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Scoring a tough task in men’s basketball in 2012
Question of the Day
College basketball teams have been offensively challenged all season, at times struggling to score 50 points. And as one coach says, no one is enjoying the drop-off.
Fast-paced transition attacks have been replaced by grind-it-out fights with scores in the 50s and 60s. Scoring is at its lowest level in 15 years in Division I. Throw out the up-tempo styles of teams like North Carolina or Kentucky, and it’s even uglier.
Coaches and players offer explanations ranging from defenses, coaching styles, more physical play and improved scouting. Whatever it is, it adds up to fewer points.
“The last three years, it seems there’s been a confluence of events that have come together to put the game in a bad spot,” said Jay Bilas, a member of Mike Krzyzewski’s first Final Four team at Duke in 1986 and an ESPN analyst. “We’ve had three years where the quality of play has been low or lower. It doesn’t mean it hasn’t been competitive and it hasn’t been fun to watch, but nobody can tell me the quality of play is as good this year as it was in 2008 or 2009. It’s not.”
Division I teams are averaging 68 points per game this year, down three points from the 1997-98 season, according to STATS LLC. And there have been no shortage of unsightly scores rolling across TV tickers.
Michigan State 58, Ohio State 48.
Syracuse 52, Louisville 51.
Kansas 59, Kansas State 53.
Texas A&M 47, Texas Tech 38.
And those came in a four-day span in February. Things didn’t get much better in the conference tournaments, either.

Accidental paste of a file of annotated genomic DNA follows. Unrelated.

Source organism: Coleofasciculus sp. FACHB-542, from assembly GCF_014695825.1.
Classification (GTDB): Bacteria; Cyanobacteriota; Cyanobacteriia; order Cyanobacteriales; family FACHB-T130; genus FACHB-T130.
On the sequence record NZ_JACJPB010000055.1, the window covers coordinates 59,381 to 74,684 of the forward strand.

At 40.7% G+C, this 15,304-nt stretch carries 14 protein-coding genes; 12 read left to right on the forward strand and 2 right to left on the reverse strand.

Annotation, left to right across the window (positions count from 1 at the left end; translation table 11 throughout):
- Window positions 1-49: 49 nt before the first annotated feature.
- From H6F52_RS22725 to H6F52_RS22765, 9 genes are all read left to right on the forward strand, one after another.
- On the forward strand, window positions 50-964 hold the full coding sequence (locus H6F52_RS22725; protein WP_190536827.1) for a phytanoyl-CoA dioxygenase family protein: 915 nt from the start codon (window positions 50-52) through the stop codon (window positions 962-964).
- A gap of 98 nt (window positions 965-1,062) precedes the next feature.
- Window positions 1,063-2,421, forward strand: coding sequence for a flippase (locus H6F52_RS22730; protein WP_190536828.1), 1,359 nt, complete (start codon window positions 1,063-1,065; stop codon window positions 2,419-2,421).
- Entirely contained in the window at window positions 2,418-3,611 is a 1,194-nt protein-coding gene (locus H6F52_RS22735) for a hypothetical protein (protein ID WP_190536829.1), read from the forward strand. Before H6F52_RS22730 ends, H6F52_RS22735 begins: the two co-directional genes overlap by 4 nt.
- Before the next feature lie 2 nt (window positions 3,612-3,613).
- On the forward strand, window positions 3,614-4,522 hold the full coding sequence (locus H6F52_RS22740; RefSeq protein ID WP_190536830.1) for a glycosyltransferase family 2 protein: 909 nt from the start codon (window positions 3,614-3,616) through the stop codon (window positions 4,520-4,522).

Duke scored 60 and 59 points in its two Atlantic Coast Conference tournament games. Louisville beat Cincinnati 50-44 in the Big East final, Colorado beat Arizona 53-51 in the Pac-12 championship, while Vermont beat Stony Brook 51-43 in the America East final to prove the struggles weren’t confined to just the power conferences.
And fans shouldn’t get their hopes up that things will turn around dramatically in the NCAA tournament.
Last year’s Final Four should’ve been an omen of what was on the horizon. Connecticut’s defense overpowered Butler in a 53-41 victory that capped a weekend in which the teams averaged 56 points, the worst in the shot-clock era.
The decline has extended into this season and there are plenty of factors.
There’s the ongoing exodus of underclassmen to the NBA, leaving behind younger teams relying on players whose games haven’t reached maturity. The game is more physical, whether it’s defenders clutching and grabbing cutters or the bigger, faster, stronger bodies that keep crashing into each other in the paint.
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